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Whether there is order in charity?

Objection 1: It would seem that there is no order in charity. For charity is a virtue. But no order is assigned to the other virtues. Neither, therefore, should any order be assigned to charity.

Objection 2: Further, just as the object of faith is the First Truth, so is the object of charity the Sovereign Good. Now no order is appointed for faith, but all things are believed equally. Neither, therefore, ought there to be any order in charity.

Objection 3: Further, charity is in the will: whereas ordering belongs, not to the will, but to the reason. Therefore no order should be ascribed to charity.

On the contrary, It is written (Cant 2:4): "He brought me into the cellar of wine, he set in order charity in me."

I answer that, As the Philosopher says (Metaph. v, text. 16), the terms "before" and "after" are used in reference to some principle. Now order implies that certain things are, in some way, before or after. Hence wherever there is a principle, there must needs be also order of some kind. But it has been said above (Q[23], A[1]; Q[25], A[12]) that the love of charity tends to God as to the principle of happiness, on the fellowship of which the friendship of charity is based. Consequently there must needs be some order in things loved out of charity, which order is in reference to the first principle of that love, which is God.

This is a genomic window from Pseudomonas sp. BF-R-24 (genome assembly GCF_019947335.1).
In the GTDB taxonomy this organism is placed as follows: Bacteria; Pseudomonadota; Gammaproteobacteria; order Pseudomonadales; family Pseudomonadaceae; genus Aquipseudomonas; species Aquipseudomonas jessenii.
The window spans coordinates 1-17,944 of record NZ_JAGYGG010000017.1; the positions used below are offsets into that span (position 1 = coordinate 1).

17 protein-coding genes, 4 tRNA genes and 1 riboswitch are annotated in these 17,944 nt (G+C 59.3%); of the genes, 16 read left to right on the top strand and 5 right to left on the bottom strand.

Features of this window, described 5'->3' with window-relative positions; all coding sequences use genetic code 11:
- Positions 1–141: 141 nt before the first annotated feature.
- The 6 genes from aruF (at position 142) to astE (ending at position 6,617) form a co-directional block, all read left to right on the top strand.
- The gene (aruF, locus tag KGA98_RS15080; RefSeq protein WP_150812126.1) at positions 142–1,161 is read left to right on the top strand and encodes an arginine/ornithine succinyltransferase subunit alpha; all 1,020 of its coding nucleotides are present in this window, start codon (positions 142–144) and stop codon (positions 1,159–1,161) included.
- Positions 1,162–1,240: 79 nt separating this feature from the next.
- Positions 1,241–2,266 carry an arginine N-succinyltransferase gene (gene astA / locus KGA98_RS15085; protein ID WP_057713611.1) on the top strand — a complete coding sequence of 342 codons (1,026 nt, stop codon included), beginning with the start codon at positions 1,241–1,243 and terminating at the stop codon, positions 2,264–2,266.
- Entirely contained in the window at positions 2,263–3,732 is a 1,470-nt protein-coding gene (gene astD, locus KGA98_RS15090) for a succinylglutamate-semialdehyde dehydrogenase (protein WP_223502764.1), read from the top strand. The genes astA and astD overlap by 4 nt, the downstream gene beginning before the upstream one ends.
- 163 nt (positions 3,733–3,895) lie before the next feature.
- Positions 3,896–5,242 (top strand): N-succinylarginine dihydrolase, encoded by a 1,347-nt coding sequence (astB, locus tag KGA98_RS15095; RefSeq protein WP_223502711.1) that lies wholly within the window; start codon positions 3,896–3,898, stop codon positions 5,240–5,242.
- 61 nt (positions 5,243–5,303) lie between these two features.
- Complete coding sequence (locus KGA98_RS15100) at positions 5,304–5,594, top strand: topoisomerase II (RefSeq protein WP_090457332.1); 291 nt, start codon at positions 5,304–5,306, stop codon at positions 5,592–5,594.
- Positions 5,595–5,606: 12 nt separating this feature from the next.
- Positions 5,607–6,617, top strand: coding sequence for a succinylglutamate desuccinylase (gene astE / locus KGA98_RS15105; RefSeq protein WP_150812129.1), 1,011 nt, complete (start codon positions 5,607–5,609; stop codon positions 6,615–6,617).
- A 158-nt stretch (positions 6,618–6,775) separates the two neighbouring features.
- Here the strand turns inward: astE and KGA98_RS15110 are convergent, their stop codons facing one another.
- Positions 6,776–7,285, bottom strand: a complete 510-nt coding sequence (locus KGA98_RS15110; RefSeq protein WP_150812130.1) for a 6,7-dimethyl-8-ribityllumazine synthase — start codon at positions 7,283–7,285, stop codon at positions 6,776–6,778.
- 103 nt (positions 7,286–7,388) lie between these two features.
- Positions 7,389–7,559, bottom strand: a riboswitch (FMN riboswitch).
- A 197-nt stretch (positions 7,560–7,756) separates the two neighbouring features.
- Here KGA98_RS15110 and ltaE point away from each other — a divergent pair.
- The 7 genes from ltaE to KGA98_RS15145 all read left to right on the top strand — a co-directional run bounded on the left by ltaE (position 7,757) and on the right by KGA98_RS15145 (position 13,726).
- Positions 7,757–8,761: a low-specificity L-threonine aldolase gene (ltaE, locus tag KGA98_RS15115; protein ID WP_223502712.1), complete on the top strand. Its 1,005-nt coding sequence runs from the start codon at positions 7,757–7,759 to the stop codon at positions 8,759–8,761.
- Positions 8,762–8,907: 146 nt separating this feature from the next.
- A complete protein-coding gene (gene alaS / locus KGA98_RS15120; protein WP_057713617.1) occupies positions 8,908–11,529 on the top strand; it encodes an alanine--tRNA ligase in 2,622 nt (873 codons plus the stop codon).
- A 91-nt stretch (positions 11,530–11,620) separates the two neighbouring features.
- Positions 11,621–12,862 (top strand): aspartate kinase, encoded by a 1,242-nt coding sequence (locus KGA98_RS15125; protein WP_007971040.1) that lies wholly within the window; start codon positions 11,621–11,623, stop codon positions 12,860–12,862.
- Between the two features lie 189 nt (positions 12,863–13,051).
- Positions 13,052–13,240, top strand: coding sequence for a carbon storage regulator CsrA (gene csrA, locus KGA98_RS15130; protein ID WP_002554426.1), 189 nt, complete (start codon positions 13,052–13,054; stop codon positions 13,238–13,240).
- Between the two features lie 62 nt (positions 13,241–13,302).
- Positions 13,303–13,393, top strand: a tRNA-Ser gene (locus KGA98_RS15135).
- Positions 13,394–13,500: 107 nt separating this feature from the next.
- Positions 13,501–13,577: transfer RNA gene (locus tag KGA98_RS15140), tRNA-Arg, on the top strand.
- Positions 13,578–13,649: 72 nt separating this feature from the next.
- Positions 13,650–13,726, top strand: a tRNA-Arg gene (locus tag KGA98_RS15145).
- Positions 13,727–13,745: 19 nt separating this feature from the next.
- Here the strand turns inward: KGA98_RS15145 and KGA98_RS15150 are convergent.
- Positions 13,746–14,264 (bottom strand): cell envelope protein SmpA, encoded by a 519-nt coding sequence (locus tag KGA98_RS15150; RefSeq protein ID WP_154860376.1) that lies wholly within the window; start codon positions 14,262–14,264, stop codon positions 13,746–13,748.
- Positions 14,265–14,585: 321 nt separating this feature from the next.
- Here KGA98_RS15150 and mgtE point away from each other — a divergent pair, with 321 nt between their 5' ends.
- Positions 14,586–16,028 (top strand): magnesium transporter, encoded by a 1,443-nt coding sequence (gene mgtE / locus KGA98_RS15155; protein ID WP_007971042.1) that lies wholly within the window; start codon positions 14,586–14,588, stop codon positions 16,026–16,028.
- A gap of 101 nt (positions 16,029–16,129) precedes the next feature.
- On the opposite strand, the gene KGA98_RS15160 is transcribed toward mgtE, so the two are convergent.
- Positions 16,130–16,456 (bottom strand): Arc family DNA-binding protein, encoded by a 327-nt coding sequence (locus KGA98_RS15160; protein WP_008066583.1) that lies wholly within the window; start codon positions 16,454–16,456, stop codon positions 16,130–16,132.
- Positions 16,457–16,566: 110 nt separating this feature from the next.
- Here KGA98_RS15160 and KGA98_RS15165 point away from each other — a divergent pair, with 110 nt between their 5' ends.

Reply to Objection 1: Charity tends towards the last end considered as last end: and this does not apply to any other virtue, as stated above (Q[23], A[6] ). Now the end has the character of principle in matters of appetite and action, as was shown above (Q[23], A[7], ad 2; FS, A[1], ad 1). Wherefore charity, above all, implies relation to the First Principle, and consequently, in charity above all, we find an order in reference to the First Principle.

Reply to Objection 2: Faith pertains to the cognitive power, whose operation depends on the thing known being in the knower. On the other hand, charity is in an appetitive power, whose operation consists in the soul tending to things themselves. Now order is to be found in things themselves, and flows from them into our knowledge. Hence order is more appropriate to charity than to faith.

And yet there is a certain order in faith, in so far as it is chiefly about God, and secondarily about things referred to God.

Reply to Objection 3: Order belongs to reason as the faculty that orders, and to the appetitive power as to the faculty which is ordered. It is in this way that order is stated to be in charity.

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